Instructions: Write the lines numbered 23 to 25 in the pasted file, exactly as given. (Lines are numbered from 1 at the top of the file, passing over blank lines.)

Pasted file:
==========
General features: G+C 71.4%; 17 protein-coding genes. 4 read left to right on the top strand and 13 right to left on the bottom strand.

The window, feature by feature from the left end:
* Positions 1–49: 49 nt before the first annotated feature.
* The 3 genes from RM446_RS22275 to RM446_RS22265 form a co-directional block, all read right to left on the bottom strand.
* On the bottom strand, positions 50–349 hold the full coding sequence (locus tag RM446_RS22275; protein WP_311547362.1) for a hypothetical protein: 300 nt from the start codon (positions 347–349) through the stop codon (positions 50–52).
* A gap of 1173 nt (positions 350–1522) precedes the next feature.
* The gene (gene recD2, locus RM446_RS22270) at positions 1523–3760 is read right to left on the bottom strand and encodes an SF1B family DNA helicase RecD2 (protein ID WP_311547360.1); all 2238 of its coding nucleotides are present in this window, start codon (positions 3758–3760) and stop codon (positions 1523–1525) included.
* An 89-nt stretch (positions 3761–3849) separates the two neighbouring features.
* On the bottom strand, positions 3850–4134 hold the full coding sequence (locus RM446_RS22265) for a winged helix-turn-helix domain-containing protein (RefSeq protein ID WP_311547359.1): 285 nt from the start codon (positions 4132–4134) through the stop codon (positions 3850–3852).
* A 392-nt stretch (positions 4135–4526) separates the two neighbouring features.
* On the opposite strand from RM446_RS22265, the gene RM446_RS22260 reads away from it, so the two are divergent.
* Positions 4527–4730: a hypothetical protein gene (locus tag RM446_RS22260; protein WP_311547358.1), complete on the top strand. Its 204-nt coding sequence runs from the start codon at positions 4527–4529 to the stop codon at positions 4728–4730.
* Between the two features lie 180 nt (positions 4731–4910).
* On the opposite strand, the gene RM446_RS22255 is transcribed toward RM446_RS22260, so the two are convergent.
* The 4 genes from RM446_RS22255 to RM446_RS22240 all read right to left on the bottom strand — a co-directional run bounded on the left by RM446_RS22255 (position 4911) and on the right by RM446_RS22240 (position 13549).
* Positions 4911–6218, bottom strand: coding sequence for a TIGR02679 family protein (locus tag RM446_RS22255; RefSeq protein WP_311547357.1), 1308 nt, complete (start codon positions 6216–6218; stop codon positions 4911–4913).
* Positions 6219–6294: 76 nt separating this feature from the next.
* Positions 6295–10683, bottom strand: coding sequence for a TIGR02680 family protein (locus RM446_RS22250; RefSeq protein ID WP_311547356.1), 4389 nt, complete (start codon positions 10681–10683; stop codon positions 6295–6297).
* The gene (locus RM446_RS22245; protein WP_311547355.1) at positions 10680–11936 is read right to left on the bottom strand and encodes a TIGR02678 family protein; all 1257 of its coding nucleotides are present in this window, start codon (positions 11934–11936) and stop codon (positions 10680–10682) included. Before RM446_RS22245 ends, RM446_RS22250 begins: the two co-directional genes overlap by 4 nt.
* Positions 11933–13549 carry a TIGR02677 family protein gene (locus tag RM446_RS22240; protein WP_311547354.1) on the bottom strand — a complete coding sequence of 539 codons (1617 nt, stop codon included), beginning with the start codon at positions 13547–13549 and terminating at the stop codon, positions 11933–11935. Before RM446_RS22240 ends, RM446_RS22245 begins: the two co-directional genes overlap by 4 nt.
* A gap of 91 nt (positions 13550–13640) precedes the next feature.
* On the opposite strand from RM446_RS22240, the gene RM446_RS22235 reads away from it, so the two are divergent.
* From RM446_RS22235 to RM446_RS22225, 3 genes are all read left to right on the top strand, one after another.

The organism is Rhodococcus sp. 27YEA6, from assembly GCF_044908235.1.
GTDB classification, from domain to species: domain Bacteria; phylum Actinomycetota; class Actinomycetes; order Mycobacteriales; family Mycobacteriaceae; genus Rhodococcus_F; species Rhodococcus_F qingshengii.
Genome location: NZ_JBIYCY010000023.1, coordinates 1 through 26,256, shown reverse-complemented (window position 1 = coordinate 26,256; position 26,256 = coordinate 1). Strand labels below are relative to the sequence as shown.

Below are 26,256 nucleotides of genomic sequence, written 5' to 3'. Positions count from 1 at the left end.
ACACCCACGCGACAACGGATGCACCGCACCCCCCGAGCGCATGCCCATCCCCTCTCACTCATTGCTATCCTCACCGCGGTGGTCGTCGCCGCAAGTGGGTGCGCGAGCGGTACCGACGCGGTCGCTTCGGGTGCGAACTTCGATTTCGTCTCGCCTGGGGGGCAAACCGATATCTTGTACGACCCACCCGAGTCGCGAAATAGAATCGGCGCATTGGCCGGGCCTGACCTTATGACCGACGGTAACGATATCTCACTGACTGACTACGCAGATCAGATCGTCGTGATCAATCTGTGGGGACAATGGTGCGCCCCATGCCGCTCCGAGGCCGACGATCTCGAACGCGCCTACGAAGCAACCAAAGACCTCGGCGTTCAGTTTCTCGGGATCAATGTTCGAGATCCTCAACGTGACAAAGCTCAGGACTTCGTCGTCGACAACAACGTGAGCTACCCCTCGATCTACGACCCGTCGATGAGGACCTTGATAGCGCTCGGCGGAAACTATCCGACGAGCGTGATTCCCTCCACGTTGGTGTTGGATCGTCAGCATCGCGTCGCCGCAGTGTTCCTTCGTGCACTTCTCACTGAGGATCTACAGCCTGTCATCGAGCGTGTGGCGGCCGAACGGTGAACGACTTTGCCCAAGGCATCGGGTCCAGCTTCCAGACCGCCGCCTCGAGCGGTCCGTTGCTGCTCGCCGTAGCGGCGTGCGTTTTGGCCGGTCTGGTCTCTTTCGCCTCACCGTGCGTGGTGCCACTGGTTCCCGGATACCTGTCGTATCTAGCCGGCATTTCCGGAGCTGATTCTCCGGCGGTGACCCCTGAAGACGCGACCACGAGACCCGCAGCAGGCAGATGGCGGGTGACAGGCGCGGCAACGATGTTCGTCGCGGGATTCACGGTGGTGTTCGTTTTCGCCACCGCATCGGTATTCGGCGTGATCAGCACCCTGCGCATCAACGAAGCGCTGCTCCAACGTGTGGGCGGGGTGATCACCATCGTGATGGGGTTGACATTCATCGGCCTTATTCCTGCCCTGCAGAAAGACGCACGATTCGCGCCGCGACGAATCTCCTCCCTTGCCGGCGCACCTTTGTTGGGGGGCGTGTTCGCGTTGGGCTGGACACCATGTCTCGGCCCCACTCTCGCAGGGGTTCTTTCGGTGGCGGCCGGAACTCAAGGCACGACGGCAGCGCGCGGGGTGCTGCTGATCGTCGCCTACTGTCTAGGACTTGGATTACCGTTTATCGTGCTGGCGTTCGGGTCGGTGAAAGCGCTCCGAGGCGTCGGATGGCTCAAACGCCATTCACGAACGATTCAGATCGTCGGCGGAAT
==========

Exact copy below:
* From RM446_RS22235 to RM446_RS22225, 3 genes are all read left to right on the top strand, one after another.

The organism is Rhodococcus sp. 27YEA6, from assembly GCF_044908235.1.
GTDB classification, from domain to species: domain Bacteria; phylum Actinomycetota; class Actinomycetes; order Mycobacteriales; family Mycobacteriaceae; genus Rhodococcus_F; species Rhodococcus_F qingshengii.